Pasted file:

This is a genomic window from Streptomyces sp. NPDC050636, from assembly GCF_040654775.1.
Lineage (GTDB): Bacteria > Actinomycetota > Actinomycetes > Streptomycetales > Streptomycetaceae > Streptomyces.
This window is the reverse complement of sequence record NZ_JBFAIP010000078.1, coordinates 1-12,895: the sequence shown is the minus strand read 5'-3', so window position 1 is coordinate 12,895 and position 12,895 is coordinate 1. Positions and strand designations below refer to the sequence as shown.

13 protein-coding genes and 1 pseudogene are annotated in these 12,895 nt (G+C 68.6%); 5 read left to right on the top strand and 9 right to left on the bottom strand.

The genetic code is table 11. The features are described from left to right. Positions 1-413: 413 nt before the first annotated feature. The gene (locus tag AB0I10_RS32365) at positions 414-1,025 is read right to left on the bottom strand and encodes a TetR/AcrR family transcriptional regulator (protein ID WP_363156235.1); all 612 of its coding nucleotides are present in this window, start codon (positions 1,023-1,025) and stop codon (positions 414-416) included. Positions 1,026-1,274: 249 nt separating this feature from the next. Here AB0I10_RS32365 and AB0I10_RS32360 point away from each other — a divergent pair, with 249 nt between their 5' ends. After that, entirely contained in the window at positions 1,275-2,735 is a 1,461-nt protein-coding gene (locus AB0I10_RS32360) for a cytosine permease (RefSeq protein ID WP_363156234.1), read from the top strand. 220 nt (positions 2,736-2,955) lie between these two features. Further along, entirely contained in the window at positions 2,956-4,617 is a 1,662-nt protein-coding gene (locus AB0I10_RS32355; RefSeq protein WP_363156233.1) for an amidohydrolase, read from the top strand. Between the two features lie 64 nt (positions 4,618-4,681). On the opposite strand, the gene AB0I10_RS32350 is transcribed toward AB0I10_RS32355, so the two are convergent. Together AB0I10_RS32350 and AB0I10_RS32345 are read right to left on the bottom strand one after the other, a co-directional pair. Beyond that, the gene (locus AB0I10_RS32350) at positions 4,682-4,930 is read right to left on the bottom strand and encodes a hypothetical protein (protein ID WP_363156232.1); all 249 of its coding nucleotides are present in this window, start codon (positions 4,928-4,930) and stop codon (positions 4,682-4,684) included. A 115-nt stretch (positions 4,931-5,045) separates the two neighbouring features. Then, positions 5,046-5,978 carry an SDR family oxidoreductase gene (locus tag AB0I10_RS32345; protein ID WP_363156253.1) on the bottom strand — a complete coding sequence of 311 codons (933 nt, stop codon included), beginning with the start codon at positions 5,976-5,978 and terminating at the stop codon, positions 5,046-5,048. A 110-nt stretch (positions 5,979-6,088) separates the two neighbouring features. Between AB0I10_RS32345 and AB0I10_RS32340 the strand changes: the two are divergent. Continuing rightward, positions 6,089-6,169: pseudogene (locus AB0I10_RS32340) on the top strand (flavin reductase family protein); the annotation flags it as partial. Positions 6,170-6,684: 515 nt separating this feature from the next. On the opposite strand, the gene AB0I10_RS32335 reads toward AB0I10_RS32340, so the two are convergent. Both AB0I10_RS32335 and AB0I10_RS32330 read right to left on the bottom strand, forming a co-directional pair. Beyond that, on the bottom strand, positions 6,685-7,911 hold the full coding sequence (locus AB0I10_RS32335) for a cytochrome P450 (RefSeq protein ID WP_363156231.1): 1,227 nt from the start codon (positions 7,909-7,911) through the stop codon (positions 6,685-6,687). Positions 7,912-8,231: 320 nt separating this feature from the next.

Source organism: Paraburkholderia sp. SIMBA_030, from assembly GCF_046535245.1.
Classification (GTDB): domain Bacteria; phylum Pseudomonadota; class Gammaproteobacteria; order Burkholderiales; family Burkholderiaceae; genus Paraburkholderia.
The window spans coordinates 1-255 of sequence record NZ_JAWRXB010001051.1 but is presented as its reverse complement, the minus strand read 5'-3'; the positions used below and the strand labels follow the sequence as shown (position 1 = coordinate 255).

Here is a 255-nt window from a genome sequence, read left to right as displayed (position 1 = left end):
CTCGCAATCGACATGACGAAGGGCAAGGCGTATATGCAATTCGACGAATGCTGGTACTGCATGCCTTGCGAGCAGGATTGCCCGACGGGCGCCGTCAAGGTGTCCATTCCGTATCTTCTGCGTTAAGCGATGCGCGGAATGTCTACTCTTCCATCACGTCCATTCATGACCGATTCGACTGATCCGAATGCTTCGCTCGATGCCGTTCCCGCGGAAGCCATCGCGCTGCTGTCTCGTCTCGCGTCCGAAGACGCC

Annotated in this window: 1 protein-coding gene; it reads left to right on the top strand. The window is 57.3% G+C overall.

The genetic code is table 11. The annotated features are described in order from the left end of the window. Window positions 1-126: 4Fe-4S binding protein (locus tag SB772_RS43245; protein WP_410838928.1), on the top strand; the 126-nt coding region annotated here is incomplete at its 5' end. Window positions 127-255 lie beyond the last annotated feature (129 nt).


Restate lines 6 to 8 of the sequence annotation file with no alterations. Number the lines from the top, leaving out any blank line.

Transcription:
Source organism: Paraburkholderia sp. SIMBA_030, from assembly GCF_046535245.1.
Classification (GTDB): domain Bacteria; phylum Pseudomonadota; class Gammaproteobacteria; order Burkholderiales; family Burkholderiaceae; genus Paraburkholderia.
The window spans coordinates 1-255 of sequence record NZ_JAWRXB010001051.1 but is presented as its reverse complement, the minus strand read 5'-3'; the positions used below and the strand labels follow the sequence as shown (position 1 = coordinate 255).